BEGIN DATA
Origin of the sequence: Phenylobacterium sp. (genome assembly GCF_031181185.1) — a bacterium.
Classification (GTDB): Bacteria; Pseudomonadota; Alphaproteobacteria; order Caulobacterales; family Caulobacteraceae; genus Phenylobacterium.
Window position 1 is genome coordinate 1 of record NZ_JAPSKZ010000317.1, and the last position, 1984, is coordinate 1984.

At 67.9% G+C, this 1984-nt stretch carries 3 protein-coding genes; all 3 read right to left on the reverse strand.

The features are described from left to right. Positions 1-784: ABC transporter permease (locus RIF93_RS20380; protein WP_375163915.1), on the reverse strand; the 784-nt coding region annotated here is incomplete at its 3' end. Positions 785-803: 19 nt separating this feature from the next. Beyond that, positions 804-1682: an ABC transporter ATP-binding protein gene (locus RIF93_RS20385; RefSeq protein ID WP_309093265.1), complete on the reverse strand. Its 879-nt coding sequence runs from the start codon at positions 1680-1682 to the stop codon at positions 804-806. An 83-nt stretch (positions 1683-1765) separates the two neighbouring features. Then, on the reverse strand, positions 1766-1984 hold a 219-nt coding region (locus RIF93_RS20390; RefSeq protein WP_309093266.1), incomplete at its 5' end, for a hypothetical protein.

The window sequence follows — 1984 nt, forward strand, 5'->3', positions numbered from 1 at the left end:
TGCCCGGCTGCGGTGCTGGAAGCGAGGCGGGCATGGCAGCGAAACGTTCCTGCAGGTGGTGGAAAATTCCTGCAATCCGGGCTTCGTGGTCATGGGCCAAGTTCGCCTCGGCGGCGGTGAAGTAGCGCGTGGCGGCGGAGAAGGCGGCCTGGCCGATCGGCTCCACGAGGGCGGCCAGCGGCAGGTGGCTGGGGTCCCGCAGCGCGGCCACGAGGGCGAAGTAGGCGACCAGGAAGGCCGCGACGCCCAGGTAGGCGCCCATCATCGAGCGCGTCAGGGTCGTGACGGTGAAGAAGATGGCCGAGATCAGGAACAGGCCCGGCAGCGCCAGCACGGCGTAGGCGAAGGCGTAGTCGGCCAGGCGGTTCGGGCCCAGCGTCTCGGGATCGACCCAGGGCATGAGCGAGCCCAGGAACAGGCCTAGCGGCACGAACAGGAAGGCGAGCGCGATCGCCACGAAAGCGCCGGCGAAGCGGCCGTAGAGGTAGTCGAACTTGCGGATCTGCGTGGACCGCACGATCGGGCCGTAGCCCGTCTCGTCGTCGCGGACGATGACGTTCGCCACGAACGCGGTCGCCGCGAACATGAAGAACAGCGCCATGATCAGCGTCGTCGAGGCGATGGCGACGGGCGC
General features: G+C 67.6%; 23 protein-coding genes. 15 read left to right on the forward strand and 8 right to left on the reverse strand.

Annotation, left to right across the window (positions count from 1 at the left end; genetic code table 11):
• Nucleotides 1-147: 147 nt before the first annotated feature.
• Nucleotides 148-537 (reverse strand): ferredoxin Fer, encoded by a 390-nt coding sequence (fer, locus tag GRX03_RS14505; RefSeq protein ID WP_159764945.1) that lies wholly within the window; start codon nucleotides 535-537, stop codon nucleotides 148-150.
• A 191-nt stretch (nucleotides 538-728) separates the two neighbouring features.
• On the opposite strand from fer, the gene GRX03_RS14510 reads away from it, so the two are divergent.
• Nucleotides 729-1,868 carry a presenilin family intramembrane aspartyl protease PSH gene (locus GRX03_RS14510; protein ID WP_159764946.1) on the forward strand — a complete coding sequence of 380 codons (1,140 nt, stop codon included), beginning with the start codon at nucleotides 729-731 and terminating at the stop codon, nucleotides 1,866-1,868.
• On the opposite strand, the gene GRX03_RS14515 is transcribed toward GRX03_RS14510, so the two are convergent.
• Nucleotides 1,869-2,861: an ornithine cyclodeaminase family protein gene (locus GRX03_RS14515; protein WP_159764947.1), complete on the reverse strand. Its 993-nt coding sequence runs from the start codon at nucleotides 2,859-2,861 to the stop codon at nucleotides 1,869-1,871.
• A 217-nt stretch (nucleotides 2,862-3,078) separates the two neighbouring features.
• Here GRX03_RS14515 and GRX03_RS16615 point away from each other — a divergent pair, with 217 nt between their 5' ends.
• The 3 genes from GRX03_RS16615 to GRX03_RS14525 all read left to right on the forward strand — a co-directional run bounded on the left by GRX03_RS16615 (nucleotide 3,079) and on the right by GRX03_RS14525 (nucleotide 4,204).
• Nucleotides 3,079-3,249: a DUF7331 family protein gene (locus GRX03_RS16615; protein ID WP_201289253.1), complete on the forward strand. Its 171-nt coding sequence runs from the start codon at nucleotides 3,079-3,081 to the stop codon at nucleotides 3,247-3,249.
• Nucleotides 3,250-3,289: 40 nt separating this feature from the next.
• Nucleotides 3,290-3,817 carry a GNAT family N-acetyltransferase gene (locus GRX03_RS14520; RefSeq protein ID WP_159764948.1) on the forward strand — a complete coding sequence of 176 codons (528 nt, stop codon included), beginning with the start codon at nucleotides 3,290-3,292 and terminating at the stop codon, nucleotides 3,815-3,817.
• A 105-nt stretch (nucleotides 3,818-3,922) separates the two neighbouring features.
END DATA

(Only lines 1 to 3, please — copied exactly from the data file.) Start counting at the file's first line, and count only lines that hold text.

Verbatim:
Origin of the sequence: Phenylobacterium sp. (genome assembly GCF_031181185.1) — a bacterium.
Classification (GTDB): Bacteria; Pseudomonadota; Alphaproteobacteria; order Caulobacterales; family Caulobacteraceae; genus Phenylobacterium.
Window position 1 is genome coordinate 1 of record NZ_JAPSKZ010000317.1, and the last position, 1984, is coordinate 1984.